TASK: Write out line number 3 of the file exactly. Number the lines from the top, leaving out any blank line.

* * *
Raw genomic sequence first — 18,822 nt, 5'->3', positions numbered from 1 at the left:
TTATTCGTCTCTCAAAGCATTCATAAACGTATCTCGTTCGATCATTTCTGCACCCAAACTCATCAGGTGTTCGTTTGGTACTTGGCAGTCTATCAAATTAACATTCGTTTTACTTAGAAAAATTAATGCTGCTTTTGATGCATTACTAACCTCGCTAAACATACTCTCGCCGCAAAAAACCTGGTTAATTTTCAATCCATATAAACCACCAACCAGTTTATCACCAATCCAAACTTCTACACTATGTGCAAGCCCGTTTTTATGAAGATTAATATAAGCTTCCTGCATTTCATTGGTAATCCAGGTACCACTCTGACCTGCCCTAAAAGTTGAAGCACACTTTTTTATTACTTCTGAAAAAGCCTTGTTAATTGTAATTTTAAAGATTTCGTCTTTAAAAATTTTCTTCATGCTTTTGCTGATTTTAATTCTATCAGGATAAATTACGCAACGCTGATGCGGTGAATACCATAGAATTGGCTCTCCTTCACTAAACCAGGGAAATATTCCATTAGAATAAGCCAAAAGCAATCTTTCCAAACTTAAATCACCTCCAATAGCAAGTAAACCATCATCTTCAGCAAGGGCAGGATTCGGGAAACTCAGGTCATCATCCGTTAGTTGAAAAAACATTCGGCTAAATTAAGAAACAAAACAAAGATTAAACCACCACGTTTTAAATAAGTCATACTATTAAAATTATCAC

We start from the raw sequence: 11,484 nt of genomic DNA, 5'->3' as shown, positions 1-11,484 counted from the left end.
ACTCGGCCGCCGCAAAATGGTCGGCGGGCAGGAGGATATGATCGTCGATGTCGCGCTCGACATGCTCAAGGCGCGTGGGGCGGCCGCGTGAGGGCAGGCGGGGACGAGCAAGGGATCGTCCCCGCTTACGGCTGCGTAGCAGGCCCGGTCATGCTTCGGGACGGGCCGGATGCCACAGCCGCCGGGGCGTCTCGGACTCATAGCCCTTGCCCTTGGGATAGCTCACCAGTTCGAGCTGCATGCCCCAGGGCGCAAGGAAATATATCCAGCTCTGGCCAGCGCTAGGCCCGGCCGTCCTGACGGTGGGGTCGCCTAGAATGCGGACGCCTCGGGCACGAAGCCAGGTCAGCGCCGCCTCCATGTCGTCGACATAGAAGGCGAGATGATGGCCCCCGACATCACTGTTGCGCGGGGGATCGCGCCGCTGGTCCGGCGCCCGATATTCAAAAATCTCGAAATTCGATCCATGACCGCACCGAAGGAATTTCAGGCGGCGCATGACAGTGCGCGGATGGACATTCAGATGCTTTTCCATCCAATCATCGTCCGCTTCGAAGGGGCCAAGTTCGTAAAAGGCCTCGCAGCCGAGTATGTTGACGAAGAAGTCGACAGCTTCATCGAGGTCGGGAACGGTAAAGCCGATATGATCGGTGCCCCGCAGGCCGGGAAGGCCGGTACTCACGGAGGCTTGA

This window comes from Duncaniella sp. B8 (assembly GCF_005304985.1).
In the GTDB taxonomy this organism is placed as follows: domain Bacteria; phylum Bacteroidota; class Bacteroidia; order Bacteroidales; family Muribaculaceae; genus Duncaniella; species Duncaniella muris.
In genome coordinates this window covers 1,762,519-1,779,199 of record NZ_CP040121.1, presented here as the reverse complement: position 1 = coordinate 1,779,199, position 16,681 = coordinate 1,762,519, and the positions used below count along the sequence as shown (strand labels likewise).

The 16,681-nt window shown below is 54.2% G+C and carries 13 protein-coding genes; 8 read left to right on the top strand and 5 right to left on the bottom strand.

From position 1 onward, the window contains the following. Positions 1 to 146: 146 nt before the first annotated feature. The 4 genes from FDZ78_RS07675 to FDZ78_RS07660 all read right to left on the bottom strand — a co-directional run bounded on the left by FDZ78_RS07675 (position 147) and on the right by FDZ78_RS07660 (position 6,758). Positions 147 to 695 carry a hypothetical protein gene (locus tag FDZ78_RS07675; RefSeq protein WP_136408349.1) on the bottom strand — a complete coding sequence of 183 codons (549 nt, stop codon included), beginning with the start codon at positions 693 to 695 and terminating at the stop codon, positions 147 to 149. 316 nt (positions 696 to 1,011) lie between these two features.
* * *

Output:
We start from the raw sequence: 11,484 nt of genomic DNA, 5'->3' as shown, positions 1-11,484 counted from the left end.